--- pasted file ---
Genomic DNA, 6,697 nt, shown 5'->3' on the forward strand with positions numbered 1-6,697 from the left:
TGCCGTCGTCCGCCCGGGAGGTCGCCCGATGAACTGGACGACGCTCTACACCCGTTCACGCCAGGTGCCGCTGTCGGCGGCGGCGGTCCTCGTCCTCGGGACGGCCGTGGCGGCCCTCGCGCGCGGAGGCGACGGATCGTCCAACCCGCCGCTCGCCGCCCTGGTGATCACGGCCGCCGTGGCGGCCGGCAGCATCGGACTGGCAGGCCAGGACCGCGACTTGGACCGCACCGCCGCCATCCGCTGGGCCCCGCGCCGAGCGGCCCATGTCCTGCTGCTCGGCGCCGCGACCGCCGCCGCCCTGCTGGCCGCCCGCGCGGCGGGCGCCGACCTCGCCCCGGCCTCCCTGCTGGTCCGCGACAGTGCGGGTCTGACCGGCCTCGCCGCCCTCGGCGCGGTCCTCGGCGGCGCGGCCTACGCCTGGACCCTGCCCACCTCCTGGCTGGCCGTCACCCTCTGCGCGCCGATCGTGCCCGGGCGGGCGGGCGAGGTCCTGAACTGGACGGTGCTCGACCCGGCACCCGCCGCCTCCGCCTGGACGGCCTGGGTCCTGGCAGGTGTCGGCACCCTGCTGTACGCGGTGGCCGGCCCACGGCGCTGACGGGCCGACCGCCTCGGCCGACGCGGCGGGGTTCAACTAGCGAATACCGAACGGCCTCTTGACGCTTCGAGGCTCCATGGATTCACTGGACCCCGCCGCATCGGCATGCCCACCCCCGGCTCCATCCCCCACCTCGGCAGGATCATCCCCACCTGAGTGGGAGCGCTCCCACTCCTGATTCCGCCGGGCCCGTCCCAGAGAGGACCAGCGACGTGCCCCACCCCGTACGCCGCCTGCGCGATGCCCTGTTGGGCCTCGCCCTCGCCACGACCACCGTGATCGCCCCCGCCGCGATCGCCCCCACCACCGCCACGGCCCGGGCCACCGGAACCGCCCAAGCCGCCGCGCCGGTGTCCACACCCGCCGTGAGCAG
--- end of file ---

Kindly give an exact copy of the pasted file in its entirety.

Genomic DNA, 6,697 nt, shown 5'->3' on the forward strand with positions numbered 1-6,697 from the left:
TGCCGTCGTCCGCCCGGGAGGTCGCCCGATGAACTGGACGACGCTCTACACCCGTTCACGCCAGGTGCCGCTGTCGGCGGCGGCGGTCCTCGTCCTCGGGACGGCCGTGGCGGCCCTCGCGCGCGGAGGCGACGGATCGTCCAACCCGCCGCTCGCCGCCCTGGTGATCACGGCCGCCGTGGCGGCCGGCAGCATCGGACTGGCAGGCCAGGACCGCGACTTGGACCGCACCGCCGCCATCCGCTGGGCCCCGCGCCGAGCGGCCCATGTCCTGCTGCTCGGCGCCGCGACCGCCGCCGCCCTGCTGGCCGCCCGCGCGGCGGGCGCCGACCTCGCCCCGGCCTCCCTGCTGGTCCGCGACAGTGCGGGTCTGACCGGCCTCGCCGCCCTCGGCGCGGTCCTCGGCGGCGCGGCCTACGCCTGGACCCTGCCCACCTCCTGGCTGGCCGTCACCCTCTGCGCGCCGATCGTGCCCGGGCGGGCGGGCGAGGTCCTGAACTGGACGGTGCTCGACCCGGCACCCGCCGCCTCCGCCTGGACGGCCTGGGTCCTGGCAGGTGTCGGCACCCTGCTGTACGCGGTGGCCGGCCCACGGCGCTGACGGGCCGACCGCCTCGGCCGACGCGGCGGGGTTCAACTAGCGAATACCGAACGGCCTCTTGACGCTTCGAGGCTCCATGGATTCACTGGACCCCGCCGCATCGGCATGCCCACCCCCGGCTCCATCCCCCACCTCGGCAGGATCATCCCCACCTGAGTGGGAGCGCTCCCACTCCTGATTCCGCCGGGCCCGTCCCAGAGAGGACCAGCGACGTGCCCCACCCCGTACGCCGCCTGCGCGATGCCCTGTTGGGCCTCGCCCTCGCCACGACCACCGTGATCGCCCCCGCCGCGATCGCCCCCACCACCGCCACGGCCCGGGCCACCGGAACCGCCCAAGCCGCCGCGCCGGTGTCCACACCCGCCGTGAGCAG